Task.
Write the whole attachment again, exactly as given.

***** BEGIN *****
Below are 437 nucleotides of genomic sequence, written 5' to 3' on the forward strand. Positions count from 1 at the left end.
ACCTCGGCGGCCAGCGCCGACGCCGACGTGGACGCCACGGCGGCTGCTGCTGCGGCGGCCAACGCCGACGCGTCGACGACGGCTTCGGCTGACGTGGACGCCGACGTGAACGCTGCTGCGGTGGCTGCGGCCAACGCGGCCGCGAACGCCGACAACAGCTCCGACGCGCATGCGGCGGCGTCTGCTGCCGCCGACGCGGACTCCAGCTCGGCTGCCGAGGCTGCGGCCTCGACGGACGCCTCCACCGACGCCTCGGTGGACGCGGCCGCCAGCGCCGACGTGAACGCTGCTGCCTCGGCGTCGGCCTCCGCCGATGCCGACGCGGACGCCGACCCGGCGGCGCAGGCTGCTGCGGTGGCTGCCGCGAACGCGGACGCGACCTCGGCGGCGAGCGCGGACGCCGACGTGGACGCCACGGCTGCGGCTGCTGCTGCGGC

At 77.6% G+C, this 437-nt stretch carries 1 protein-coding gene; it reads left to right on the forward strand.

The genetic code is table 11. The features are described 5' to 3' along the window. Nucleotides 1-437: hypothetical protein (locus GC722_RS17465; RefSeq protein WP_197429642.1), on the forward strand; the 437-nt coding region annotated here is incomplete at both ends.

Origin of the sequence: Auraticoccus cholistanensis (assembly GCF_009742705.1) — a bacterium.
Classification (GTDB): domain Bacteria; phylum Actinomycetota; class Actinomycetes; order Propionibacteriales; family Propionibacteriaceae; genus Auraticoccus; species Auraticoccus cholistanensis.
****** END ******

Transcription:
Below are 437 nucleotides of genomic sequence, written 5' to 3' on the forward strand. Positions count from 1 at the left end.
ACCTCGGCGGCCAGCGCCGACGCCGACGTGGACGCCACGGCGGCTGCTGCTGCGGCGGCCAACGCCGACGCGTCGACGACGGCTTCGGCTGACGTGGACGCCGACGTGAACGCTGCTGCGGTGGCTGCGGCCAACGCGGCCGCGAACGCCGACAACAGCTCCGACGCGCATGCGGCGGCGTCTGCTGCCGCCGACGCGGACTCCAGCTCGGCTGCCGAGGCTGCGGCCTCGACGGACGCCTCCACCGACGCCTCGGTGGACGCGGCCGCCAGCGCCGACGTGAACGCTGCTGCCTCGGCGTCGGCCTCCGCCGATGCCGACGCGGACGCCGACCCGGCGGCGCAGGCTGCTGCGGTGGCTGCCGCGAACGCGGACGCGACCTCGGCGGCGAGCGCGGACGCCGACGTGGACGCCACGGCTGCGGCTGCTGCTGCGGC

At 77.6% G+C, this 437-nt stretch carries 1 protein-coding gene; it reads left to right on the forward strand.

The genetic code is table 11. The features are described 5' to 3' along the window. Nucleotides 1-437: hypothetical protein (locus GC722_RS17465; RefSeq protein WP_197429642.1), on the forward strand; the 437-nt coding region annotated here is incomplete at both ends.

Origin of the sequence: Auraticoccus cholistanensis (assembly GCF_009742705.1) — a bacterium.
Classification (GTDB): domain Bacteria; phylum Actinomycetota; class Actinomycetes; order Propionibacteriales; family Propionibacteriaceae; genus Auraticoccus; species Auraticoccus cholistanensis.